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Joseph Ward

On February 19, 1895, one incident of pickpocketing and one of attempted pickpocketing occurred on Washington Street in Boston, Massachusetts. One of the two victims, May Ivers, had her pocketbook and $1 stolen from her by two men. James Mahoney was caught in the act of stealing the pocketbook and arrested, while his accomplice escaped. However, Mahoney quickly jumped bail and could not be located.
Police suspected that Joseph Ward (sometimes known by the alias Joseph Winston), a reputed professional pickpocket, had been Mahoney’s accomplice. They arrested Ward and eyewitnesses identified him as Mahoney’s partner in the Washington Street crimes. Ward was tried in the Superior Criminal Court before Judge Sherman. The evidence against him was comprised of the testimony of several of the eyewitnesses. Although Ward claimed he was out of the state on the day of the crime, he did not testify because of his criminal record. He was convicted and sentenced to five years in prison on April 23, 1895.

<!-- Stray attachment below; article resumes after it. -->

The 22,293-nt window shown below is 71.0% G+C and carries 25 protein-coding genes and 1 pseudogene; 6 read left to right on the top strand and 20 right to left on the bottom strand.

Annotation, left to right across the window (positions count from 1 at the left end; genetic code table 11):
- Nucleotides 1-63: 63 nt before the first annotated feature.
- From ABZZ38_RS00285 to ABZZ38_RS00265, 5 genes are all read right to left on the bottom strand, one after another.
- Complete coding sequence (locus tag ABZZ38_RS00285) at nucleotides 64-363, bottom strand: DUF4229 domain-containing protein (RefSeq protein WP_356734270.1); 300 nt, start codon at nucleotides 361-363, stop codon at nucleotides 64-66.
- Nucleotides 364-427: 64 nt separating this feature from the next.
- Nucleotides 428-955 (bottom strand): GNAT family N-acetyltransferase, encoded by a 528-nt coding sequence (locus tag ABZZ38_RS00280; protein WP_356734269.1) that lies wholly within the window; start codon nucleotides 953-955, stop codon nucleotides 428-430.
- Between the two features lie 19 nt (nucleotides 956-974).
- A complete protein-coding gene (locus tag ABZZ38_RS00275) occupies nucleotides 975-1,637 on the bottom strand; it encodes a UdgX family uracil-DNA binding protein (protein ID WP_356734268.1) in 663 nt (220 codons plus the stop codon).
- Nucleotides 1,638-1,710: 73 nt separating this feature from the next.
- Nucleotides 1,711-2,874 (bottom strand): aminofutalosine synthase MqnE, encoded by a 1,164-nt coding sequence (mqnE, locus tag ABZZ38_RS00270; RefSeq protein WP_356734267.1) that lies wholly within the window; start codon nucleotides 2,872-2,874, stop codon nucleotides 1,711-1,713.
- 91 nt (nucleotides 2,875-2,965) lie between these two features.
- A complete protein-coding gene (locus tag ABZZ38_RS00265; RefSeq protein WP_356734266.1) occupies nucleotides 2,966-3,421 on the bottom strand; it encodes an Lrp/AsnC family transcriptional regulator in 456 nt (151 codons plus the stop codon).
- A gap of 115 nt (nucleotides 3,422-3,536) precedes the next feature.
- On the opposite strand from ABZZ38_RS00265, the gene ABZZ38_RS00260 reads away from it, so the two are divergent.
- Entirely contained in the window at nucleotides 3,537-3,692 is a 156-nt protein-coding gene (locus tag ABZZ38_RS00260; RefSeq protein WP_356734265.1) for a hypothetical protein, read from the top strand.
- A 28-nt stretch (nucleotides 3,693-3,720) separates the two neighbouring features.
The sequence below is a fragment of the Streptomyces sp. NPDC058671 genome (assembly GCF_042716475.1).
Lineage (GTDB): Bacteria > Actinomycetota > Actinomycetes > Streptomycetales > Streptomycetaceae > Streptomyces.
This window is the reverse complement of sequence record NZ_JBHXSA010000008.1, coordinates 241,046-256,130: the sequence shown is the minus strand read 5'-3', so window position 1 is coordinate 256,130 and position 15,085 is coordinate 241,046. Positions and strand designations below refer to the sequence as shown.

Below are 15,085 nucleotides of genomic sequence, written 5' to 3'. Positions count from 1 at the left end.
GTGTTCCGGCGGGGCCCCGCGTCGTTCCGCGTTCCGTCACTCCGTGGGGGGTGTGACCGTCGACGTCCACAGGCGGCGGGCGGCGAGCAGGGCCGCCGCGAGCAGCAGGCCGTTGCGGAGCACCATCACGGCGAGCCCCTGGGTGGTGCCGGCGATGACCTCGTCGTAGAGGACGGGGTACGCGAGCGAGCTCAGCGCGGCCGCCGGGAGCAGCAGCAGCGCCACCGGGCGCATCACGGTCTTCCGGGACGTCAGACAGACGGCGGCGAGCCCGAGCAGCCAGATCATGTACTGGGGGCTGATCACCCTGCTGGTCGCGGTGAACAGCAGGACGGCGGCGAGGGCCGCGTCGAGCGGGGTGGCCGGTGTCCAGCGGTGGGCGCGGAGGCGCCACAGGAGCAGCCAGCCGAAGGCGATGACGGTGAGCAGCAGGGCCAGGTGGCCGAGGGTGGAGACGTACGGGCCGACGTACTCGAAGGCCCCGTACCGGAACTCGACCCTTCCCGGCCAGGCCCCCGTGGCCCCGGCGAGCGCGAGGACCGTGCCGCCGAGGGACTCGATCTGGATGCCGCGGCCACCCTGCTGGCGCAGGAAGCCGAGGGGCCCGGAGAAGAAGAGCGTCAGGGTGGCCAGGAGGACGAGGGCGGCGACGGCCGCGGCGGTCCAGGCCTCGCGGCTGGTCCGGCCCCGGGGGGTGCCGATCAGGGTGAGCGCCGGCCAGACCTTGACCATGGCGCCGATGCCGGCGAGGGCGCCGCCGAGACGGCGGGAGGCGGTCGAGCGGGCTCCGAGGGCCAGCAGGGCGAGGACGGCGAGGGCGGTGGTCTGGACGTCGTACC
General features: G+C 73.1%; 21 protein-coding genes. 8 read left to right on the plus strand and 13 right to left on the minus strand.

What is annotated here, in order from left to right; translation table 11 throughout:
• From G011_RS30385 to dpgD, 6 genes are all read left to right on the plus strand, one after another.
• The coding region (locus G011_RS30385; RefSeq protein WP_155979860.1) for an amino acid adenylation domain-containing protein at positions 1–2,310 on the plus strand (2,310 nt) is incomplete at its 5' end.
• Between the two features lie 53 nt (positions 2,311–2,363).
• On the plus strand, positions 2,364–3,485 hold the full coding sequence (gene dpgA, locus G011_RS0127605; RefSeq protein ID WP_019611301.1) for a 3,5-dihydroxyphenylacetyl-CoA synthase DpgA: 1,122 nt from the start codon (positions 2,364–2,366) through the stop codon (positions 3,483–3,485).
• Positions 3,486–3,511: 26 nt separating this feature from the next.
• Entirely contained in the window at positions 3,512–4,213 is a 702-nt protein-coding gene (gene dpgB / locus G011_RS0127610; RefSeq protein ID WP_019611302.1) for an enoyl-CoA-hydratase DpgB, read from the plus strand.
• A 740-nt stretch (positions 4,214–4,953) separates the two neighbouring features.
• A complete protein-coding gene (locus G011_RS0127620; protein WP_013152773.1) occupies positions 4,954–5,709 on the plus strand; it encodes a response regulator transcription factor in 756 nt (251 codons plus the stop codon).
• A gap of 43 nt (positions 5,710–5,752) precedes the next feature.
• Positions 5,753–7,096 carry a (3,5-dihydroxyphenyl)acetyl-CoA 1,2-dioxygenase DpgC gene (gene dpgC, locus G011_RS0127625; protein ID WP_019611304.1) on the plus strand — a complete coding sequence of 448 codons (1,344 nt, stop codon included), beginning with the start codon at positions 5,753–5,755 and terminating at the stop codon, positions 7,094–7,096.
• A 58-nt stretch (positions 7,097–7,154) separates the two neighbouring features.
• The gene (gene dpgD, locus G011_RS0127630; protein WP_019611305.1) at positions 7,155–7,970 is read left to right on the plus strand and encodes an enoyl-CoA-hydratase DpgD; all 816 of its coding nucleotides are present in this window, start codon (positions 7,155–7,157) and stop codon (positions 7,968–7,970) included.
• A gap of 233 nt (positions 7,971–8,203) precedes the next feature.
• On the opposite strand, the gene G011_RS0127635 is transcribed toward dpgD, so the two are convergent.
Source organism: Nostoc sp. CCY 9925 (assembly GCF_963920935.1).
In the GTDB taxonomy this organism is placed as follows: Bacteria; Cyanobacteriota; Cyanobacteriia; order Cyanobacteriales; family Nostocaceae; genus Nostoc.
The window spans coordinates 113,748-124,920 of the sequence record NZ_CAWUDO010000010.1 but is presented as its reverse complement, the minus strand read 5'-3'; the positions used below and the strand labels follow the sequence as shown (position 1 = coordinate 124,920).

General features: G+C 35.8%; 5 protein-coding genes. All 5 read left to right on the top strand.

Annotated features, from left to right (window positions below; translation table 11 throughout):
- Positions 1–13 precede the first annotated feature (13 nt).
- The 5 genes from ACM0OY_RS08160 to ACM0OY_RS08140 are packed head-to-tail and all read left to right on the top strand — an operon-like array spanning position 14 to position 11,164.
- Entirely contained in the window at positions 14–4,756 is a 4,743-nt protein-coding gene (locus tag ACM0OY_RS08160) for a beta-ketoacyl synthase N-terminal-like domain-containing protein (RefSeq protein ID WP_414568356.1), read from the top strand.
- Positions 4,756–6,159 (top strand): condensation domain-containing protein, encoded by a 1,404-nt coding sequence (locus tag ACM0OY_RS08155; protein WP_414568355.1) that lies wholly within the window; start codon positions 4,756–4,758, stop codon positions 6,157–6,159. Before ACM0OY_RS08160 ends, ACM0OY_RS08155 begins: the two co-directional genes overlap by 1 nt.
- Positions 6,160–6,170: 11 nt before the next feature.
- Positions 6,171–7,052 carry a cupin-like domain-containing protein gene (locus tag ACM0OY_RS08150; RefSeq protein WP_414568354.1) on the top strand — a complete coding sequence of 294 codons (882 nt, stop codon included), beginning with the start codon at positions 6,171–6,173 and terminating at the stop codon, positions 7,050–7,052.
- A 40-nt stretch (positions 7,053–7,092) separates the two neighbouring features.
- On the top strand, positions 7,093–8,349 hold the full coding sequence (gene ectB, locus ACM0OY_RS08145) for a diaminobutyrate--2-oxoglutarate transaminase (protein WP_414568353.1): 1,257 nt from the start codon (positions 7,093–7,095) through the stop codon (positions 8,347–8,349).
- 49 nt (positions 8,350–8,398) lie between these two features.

Ward was serving his prison term in Charleston prison when James Mahoney was located and arrested in July 1895. Mahoney admitted to the Washington Street thefts but told police that his accomplice had been a man named Dooley, not Joseph Ward. After police discovered that Dooley resembled Ward, they were convinced that Mahoney was telling the truth. Newspaper articles reported that the original evidence against Ward at trial had not been strong, but since he had served a prior sentence at a reformatory, he had not been given the benefit of the doubt.
On January 30, 1896, Massachusetts Governor Frederic T. Greenhalge pardoned Ward on the basis of innocence. 
– Meghan Barrett Cousino
Most Serious Crime:Theft
Reported Crime Date:1895
Sentence:5 years
Race/Ethnicity:Don't Know
Age at the date of crime:20
Contributing Factors:Mistaken Witness ID